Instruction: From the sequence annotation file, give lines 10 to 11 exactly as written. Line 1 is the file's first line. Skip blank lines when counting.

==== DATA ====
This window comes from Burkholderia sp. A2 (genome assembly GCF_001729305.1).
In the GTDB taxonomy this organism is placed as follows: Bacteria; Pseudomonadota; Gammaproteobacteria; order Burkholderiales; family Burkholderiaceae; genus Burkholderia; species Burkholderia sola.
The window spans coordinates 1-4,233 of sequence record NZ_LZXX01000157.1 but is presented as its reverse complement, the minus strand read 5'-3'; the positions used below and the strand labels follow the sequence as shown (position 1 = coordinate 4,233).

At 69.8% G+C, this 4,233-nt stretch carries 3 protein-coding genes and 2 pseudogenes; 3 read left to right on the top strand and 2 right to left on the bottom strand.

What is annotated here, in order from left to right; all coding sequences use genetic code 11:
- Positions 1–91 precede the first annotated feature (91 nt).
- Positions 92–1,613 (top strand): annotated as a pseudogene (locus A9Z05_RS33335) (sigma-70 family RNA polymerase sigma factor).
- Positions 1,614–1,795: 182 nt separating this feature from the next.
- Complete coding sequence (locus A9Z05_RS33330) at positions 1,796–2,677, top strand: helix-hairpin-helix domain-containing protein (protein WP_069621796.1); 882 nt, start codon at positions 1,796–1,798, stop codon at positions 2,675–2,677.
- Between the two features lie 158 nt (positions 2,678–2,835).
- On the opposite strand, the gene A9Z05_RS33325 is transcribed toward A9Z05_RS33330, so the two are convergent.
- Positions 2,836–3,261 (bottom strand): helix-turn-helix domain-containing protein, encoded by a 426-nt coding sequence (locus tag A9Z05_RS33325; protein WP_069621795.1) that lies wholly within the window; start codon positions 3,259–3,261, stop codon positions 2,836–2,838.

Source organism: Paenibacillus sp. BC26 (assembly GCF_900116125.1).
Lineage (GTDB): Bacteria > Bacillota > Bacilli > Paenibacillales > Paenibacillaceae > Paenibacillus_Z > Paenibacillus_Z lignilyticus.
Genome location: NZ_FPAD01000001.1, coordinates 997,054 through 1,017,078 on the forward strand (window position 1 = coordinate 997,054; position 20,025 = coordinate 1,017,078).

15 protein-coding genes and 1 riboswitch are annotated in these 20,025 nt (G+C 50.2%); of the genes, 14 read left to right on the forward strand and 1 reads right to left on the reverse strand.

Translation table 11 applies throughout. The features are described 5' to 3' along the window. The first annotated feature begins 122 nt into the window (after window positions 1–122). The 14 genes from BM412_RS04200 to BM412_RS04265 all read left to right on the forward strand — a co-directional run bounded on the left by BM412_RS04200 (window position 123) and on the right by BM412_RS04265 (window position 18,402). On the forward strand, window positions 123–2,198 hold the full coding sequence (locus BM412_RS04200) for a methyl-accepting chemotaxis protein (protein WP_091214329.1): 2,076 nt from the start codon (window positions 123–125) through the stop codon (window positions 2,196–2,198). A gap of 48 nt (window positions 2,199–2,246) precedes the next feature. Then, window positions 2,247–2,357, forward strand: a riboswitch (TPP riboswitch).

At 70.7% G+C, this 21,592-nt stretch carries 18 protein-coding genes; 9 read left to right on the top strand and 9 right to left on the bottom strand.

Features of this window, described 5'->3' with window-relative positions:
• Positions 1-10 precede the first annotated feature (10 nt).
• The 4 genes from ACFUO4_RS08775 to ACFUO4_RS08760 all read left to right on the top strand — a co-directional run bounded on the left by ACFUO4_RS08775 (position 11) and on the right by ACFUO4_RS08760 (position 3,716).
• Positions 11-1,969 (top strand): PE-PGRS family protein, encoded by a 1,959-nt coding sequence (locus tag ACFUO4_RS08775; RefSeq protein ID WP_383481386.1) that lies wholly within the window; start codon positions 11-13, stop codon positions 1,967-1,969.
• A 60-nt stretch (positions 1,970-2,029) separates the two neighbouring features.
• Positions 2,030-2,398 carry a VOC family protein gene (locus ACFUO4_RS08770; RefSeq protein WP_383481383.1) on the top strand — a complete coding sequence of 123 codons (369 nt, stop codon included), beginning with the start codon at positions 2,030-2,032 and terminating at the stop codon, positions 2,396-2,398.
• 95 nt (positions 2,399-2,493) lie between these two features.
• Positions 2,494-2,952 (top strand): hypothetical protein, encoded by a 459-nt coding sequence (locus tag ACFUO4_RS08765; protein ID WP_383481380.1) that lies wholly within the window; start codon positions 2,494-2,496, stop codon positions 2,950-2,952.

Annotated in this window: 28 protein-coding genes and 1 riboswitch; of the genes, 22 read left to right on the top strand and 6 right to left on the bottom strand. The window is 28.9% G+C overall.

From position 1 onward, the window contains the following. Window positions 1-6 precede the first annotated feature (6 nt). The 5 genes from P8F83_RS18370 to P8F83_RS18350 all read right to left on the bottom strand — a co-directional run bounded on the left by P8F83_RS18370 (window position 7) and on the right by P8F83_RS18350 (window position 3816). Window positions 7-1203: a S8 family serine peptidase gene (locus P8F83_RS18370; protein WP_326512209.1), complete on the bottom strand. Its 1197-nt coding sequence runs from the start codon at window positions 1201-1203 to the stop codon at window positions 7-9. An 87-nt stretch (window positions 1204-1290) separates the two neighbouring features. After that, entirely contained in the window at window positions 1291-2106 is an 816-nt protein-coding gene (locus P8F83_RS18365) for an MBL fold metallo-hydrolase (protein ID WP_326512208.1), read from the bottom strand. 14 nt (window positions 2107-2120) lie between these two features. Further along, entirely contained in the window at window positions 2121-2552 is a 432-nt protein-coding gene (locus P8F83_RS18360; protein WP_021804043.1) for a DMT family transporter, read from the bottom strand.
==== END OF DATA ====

- Between the two features lie 158 nt (positions 2,678–2,835).
- On the opposite strand, the gene A9Z05_RS33325 is transcribed toward A9Z05_RS33330, so the two are convergent.